Lakshmi Rajdev, MD, MS, discusses detecting HER2 positivity in patients with gastrointestinal cancers.
Lakshmi Rajdev, MD, MS, director, Gastrointestinal (GI) Oncology, Western Region, Northwell Health Cancer Institute, chief, Hematology and Oncology, Lenox Hill Hospital, discusses detecting HER2 positivity in patients with gastrointestinal (GI) cancers.
HER2-positive GI cancer differs from that of HER2-positive breast cancer in that the expression is more heterogeneous, Rajdev says. Due to this intratumoral heterogeneity, it is important to analyze several biopsies to exclude the presence of HER2 overexpression in GI cancers, Rajdev adds. Typically, oncologists begin with immunohistochemistry to determine HER2 status, and fluorescence in situ hybridization (FISH) testing can also make the determination. Next-generation sequencing (NGS) assays have also been shown to be effective in detecting HER2 positivity, Rajdev explains.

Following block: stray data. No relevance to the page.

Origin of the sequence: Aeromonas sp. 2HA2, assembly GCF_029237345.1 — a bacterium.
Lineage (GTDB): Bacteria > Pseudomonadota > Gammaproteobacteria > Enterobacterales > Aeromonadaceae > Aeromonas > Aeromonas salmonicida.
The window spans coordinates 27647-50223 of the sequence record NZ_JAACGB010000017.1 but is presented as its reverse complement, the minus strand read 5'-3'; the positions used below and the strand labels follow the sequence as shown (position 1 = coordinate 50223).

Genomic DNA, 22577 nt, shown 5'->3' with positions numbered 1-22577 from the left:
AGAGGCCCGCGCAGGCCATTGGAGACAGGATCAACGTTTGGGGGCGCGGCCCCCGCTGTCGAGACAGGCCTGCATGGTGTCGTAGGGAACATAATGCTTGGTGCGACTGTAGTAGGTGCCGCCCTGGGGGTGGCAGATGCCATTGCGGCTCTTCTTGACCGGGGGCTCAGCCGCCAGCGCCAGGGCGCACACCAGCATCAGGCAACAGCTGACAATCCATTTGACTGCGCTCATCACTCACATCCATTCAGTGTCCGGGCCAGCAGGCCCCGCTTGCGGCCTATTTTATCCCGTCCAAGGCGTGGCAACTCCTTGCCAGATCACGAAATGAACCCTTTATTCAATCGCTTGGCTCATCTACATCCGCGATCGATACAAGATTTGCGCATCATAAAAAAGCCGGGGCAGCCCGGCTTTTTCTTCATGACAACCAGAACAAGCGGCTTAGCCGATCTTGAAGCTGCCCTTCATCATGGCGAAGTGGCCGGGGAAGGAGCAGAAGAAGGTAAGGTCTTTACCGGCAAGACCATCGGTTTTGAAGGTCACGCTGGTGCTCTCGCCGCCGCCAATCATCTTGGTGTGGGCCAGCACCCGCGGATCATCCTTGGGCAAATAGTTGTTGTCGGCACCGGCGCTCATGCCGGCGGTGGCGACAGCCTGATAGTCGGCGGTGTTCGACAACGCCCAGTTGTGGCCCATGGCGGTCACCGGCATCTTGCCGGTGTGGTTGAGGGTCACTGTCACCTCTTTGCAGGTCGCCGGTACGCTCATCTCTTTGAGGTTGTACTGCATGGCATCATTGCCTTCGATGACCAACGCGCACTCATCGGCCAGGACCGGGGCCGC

There are some differences to be aware of between HER2-positive gastroesophageal junction tumors, gastroesophageal adenocarcinomas, and breast cancer, Rajdev explains. The expression in gastroesophageal adenocarcinoma stands to spare the digestive luminal membrane, and the staining is not completely circumferential, which is how it is observed in breast cancer, Rajdev adds.
In the future, NGS is going to be the gold standard to identify several different biomarkers, Rajdev says. Beyond these markers, clinical factors such as performance status, prior lines of therapy, comorbidities, and patient preferencemust also be considered when making therapeutic decisions for these patients, Rajdev concludes.